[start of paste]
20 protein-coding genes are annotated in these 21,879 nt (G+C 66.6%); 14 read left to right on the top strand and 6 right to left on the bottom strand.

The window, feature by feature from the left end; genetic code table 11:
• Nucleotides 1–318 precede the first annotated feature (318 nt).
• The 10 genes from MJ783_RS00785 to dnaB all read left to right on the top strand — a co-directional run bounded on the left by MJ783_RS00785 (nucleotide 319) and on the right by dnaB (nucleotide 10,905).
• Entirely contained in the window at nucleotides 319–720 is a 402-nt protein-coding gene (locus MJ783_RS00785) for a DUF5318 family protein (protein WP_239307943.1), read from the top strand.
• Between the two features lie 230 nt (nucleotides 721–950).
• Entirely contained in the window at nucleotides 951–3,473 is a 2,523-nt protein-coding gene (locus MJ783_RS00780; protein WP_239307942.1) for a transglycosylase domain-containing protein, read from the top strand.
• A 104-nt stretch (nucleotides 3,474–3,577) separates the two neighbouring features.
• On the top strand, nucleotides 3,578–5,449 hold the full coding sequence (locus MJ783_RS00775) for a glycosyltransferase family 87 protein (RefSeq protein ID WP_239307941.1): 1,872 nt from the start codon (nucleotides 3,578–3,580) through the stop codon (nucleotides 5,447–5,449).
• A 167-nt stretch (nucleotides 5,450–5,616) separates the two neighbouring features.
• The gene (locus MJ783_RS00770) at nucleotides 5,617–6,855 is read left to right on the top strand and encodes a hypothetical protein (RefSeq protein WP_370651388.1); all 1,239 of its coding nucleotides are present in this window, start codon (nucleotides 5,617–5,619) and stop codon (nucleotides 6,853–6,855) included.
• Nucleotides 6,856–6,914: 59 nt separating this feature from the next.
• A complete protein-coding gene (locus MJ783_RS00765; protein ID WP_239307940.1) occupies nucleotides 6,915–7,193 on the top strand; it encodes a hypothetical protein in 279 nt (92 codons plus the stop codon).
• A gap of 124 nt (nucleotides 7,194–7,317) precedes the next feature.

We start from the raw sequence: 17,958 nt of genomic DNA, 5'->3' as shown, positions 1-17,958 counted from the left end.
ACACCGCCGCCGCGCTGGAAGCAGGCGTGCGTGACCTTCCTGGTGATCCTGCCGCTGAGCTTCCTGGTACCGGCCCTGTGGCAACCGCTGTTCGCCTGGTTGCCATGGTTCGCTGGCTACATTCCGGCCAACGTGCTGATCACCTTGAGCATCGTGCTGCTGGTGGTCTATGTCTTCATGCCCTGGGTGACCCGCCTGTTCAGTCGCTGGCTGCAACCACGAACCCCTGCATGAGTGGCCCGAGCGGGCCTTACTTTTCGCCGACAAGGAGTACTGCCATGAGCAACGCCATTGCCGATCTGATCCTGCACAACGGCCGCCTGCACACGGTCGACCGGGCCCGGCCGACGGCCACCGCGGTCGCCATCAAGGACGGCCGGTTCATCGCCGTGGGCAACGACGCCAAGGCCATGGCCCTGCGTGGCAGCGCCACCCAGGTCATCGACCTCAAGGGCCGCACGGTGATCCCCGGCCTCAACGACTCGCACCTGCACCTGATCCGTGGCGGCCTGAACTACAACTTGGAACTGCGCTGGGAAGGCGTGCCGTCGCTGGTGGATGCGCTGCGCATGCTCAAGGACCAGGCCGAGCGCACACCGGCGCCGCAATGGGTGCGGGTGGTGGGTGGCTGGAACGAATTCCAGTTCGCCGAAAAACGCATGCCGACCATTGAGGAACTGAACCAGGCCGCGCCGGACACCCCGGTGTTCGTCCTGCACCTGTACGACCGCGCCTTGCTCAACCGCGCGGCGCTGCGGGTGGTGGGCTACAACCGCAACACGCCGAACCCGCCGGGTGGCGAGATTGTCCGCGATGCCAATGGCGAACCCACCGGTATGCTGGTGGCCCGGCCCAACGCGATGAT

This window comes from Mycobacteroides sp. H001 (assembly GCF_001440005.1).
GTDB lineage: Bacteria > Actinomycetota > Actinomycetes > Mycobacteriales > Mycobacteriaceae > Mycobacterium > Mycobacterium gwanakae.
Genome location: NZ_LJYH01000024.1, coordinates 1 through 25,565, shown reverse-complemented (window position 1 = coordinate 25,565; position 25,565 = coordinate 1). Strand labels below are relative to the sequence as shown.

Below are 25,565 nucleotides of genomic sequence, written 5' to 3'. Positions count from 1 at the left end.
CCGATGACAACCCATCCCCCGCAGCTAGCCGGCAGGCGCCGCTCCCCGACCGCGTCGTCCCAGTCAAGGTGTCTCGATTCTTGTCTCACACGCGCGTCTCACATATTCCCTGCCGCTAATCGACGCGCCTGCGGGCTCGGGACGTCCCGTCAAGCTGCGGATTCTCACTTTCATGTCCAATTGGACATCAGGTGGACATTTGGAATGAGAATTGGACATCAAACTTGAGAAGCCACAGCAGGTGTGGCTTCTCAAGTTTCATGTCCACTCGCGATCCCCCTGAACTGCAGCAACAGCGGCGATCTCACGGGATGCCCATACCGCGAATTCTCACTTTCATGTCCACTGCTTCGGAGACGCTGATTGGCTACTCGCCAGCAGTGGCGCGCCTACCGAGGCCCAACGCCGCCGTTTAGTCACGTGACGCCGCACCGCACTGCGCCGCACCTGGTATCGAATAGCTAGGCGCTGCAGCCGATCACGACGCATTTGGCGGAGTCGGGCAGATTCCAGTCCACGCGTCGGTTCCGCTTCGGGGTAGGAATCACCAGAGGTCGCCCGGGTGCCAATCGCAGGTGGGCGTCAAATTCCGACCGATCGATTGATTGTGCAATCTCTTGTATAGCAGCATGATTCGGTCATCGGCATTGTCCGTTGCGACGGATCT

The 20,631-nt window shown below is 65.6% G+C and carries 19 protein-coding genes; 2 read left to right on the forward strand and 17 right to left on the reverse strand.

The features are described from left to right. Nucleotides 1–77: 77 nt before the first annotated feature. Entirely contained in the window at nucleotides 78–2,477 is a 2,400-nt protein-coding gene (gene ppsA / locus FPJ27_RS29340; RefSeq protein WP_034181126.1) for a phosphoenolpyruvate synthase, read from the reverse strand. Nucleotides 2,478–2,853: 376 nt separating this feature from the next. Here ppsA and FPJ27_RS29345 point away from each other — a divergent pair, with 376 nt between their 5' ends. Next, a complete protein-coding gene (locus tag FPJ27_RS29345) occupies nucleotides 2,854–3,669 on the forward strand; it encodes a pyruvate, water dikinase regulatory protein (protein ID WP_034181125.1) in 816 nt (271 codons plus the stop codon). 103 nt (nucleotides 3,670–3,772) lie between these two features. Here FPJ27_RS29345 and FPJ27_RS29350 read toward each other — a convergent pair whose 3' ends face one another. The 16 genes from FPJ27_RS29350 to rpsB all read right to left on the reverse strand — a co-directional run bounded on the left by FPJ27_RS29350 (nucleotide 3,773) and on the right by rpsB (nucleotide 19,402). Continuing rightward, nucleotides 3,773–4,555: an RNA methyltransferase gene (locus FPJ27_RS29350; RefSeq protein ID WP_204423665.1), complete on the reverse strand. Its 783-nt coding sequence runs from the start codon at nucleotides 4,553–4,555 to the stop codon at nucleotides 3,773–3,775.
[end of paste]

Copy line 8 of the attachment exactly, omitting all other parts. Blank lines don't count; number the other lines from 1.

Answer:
• A 104-nt stretch (nucleotides 3,474–3,577) separates the two neighbouring features.